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Olympic Weightlifter Katherine Nye Is Strong in Every Way

By 2018, the sport was taking her much further than gymnastics ever did. Kate traveled to the junior world championships in Tashkent, Uzbekistan, coming in second overall and setting a junior world record. Next came the Pan American Championships in Guatemala City, Guatemala, where she won gold; junior worlds in Suva, Fiji (another win), and the Pan American Games in Lima, Peru, where she came in third.

Her Olympic dream was back — just “ignited in a different form.”

In just a few short years, Kate had gone from being a level 9 gymnast to one of the top weightlifters in the sport, with Tokyo on the horizon. But around this time, Nye realized something was wrong. She couldn’t sleep, or she’d sleep all day. She couldn’t control her moods. Sometimes she didn’t like weightlifting at all. Soon, a doctor diagnosed her with bipolar disorder.

“I immediately had a picture in my head of what a bipolar person looks like, and the word ‘crazy’ popped into my mind,” she said. “It’s probably one of the more misunderstood mental disorders.” Right away, Kate found that she had a lot to overcome on top of the disorder itself — her self-stigma, for one. And her pride. “I was too proud to get help for far too long,” she said in an Instagram post. “I felt weak for thinking I needed help.” Around the same time, she struggled with changes in her body as she went up a weight class. “I really liked how I looked in the lighter weight classes, so seeing myself change so much in a short span of time was definitely difficult,” she said.

Recently, Kate got a tattoo that symbolizes her struggle with mental illness — a wilting, black-and-white rose on her upper arm. The rose “shows how great and beautiful and happy things can be as a bipolar person,” she said. “But also how dark it can get.” It took time, but she was able to get the help she needed, and to overcome her preconceptions about the disorder. Now, she asks others to do the same. “I want people to not think ‘crazy’ when they think of bipolar,” she said. “Any person with a mental disorder deserves the respect and understanding that anyone else would get.”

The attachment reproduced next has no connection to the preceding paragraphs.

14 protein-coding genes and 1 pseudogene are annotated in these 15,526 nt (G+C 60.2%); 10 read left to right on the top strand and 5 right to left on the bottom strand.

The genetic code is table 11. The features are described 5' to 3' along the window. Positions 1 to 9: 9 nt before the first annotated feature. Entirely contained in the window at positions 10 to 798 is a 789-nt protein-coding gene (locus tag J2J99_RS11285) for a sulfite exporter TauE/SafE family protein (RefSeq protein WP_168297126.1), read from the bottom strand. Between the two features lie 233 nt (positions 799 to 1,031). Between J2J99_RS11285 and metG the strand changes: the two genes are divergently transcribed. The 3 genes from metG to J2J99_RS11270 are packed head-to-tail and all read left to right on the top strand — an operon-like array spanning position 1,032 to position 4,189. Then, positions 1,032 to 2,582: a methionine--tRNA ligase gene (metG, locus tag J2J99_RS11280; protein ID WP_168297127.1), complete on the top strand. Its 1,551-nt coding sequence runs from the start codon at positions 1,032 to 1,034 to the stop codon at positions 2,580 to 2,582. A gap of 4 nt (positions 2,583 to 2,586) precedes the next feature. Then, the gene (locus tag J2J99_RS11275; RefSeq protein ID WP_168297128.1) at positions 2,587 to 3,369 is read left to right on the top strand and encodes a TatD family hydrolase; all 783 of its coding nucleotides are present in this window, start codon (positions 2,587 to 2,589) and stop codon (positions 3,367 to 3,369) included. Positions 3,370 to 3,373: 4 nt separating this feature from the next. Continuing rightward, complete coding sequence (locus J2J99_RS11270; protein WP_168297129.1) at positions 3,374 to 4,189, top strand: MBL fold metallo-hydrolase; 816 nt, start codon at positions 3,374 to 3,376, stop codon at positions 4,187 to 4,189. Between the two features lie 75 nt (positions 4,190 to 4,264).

The journey toward body acceptance, meanwhile, mirrors what Kate says is “a societal shift in how women view exercise.” At the moment, women are dominating in weightlifting in the United States, and the sport is “exploding.” Women’s weightlifting wasn’t even an Olympic event until 2000. Now, she says, attitudes about how women should exercise and what they should look like are changing. “Women are being more and more encouraged to lift weights and be strong and independent,” she said.

Adapting this mentality for herself was a struggle. “I had to learn to be okay with being bigger than I was comfortable with,” she said in an Instagram post. At the same time, the journey has helped her develop a new mindset that she hopes other women and girls will adopt — seeing her body as a tool and admiring it for all that it does for her, day in and day out. “Your body is just what you live in and how you use it,” she said. “It’s not something to just be looked at. I think that’s really important to remember.”

Next comes her biggest test: Tokyo.

In May, Kate officially made the U.S. Olympic women’s weightlifting team. It’s been a difficult year for Kate — she suffered mentally during the pandemic, and recently came back from a small injury that kept her out of the sport for an entire month. She also switched coaches this spring in an effort to intensify her training, and is doing “the most intense training I’ve ever had,” eight times a week.

Still, she’s confident that she’ll emerge stronger than ever before. Kate hopes to make it on the podium at the Olympics, but is looking out for her competitors, especially from China and Ecuador — their best lifter just beat her at Pan Ams.

After that, she looks forward to getting more tattoos. “I’ve always wanted a lot of tattoos,” she said. The rose was the first step toward having a full sleeve. The next one will be the Olympic rings.

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